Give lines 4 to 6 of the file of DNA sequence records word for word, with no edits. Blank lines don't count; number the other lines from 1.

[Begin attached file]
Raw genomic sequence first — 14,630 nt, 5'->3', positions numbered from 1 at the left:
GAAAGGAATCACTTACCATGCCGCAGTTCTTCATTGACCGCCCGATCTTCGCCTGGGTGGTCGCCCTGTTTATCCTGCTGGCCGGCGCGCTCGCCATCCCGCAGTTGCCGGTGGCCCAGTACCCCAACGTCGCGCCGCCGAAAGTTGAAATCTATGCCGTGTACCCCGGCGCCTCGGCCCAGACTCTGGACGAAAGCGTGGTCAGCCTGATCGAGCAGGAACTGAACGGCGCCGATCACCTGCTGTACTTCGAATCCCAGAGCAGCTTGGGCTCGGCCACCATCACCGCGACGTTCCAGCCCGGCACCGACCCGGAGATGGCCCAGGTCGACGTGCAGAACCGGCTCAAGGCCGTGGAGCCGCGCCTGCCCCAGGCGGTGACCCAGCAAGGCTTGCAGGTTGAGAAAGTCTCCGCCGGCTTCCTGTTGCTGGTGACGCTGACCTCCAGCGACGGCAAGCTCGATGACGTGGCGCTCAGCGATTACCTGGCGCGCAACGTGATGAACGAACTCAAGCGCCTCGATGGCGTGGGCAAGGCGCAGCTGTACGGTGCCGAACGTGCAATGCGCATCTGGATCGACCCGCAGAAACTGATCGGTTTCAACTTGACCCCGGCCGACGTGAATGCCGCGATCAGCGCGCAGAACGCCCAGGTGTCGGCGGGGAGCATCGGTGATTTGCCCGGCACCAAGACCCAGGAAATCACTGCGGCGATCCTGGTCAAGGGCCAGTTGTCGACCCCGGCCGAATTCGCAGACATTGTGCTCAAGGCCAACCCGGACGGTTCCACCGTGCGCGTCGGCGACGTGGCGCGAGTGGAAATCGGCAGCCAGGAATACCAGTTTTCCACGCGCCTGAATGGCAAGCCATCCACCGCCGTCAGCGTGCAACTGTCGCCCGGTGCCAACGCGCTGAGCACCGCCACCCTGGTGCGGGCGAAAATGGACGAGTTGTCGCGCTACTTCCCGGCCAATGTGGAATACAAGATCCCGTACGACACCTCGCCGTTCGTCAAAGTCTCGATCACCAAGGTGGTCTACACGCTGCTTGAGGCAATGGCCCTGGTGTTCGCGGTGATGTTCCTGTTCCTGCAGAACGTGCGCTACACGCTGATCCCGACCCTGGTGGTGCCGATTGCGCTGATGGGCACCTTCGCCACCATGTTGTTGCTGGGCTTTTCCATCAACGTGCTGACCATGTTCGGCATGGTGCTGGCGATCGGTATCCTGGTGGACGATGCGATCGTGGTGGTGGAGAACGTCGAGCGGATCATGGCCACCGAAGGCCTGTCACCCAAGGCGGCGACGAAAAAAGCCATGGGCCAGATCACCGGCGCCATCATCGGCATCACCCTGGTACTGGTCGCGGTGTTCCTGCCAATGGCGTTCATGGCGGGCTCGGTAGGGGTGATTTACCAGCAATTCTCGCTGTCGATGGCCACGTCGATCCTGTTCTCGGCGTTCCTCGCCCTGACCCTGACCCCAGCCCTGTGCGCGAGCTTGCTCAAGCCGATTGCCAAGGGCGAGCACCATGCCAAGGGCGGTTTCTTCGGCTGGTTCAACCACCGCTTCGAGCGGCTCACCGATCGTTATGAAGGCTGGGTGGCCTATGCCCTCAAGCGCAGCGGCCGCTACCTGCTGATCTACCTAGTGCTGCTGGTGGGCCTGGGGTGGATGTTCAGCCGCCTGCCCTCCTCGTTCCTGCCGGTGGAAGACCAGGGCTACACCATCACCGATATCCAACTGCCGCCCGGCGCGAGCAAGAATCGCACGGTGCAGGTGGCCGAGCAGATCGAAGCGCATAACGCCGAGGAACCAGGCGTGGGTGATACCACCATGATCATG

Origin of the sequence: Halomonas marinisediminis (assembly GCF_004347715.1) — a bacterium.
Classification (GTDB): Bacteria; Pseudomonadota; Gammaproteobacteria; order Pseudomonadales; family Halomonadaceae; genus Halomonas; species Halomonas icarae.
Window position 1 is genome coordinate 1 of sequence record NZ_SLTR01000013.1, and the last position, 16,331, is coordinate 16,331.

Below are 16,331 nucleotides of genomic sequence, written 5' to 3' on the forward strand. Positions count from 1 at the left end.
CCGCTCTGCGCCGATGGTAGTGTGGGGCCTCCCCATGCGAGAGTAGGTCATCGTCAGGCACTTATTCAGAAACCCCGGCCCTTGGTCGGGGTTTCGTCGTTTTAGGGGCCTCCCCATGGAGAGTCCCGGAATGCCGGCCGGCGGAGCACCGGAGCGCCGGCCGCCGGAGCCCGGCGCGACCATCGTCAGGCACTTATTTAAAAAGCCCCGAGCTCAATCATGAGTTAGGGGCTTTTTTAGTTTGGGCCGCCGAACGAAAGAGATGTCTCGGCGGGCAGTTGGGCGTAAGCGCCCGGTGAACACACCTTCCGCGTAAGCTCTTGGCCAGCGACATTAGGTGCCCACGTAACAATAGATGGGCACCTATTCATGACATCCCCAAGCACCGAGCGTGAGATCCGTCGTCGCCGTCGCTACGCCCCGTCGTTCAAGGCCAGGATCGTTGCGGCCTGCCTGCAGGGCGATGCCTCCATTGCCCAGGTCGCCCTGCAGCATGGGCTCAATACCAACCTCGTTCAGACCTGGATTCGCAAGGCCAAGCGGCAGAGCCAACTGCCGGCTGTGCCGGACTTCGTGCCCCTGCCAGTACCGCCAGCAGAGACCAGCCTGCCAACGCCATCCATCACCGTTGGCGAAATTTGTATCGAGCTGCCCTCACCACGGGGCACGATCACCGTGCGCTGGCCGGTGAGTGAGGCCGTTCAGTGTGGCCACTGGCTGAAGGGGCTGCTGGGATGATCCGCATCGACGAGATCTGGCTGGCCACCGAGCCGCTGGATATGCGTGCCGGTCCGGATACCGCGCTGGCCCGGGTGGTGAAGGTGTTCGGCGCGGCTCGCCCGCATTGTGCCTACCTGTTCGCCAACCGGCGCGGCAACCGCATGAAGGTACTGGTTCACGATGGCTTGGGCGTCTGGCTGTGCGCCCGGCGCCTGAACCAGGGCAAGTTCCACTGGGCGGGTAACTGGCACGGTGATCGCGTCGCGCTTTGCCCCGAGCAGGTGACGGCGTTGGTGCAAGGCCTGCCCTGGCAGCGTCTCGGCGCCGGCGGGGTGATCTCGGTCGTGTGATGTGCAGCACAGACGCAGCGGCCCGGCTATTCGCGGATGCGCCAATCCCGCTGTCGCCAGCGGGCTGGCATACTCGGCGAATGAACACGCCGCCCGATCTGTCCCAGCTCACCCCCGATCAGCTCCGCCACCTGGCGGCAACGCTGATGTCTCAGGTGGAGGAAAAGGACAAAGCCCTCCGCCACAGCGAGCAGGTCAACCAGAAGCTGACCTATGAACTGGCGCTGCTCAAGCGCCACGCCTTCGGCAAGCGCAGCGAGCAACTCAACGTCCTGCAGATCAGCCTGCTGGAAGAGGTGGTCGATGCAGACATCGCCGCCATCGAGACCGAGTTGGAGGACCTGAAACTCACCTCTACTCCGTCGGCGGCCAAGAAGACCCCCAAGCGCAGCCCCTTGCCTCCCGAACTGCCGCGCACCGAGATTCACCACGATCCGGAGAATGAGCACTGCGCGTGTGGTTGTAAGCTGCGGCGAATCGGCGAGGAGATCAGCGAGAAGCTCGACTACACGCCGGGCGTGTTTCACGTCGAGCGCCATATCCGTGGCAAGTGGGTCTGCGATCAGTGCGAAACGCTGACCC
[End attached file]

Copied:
Classification (GTDB): Bacteria; Pseudomonadota; Gammaproteobacteria; order Pseudomonadales; family Halomonadaceae; genus Halomonas; species Halomonas icarae.
Window position 1 is genome coordinate 1 of sequence record NZ_SLTR01000013.1, and the last position, 16,331, is coordinate 16,331.

Below are 16,331 nucleotides of genomic sequence, written 5' to 3' on the forward strand. Positions count from 1 at the left end.